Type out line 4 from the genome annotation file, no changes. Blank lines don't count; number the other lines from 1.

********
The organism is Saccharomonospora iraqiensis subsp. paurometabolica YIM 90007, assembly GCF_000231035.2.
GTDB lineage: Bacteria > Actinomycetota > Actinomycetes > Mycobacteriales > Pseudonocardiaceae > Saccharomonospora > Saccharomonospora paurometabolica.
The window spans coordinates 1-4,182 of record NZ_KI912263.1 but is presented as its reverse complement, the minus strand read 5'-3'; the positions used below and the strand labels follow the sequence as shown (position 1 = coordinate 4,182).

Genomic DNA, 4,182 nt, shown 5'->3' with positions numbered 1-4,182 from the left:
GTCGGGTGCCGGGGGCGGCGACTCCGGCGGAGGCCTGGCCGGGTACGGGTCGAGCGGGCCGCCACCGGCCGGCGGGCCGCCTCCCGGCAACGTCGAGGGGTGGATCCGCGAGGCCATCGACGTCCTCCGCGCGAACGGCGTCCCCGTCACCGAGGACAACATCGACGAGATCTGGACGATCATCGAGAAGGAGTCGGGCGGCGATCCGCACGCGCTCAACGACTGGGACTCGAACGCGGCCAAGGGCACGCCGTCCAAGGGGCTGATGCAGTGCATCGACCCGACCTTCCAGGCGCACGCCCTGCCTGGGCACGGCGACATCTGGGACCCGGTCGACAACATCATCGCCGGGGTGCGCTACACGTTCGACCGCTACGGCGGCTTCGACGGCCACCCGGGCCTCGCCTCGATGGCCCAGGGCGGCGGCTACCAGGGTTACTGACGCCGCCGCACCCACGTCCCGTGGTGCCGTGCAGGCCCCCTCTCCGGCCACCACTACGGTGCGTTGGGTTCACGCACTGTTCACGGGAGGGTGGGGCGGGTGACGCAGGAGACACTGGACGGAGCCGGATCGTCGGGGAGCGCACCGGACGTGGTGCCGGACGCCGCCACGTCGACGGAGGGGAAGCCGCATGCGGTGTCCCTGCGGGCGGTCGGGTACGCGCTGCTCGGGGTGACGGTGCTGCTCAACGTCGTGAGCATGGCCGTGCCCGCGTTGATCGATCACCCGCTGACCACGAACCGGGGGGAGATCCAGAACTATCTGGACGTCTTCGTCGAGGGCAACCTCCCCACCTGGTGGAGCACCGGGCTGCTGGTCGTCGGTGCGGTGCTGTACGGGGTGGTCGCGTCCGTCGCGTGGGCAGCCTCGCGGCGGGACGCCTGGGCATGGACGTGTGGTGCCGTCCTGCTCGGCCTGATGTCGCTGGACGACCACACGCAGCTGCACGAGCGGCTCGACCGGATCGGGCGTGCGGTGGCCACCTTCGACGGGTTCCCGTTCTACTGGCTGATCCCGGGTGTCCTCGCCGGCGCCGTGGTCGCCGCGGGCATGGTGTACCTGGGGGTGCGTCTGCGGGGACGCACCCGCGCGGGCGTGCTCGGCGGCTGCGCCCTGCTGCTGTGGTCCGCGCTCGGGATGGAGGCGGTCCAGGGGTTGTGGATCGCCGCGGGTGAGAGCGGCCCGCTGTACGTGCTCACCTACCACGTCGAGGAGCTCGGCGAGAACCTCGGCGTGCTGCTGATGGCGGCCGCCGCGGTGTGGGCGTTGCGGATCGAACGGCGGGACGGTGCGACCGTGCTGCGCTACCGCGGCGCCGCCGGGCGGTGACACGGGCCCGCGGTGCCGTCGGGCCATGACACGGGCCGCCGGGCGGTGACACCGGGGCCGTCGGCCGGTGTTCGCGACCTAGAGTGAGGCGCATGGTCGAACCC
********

Genomic DNA, 4,182 nt, shown 5'->3' with positions numbered 1-4,182 from the left: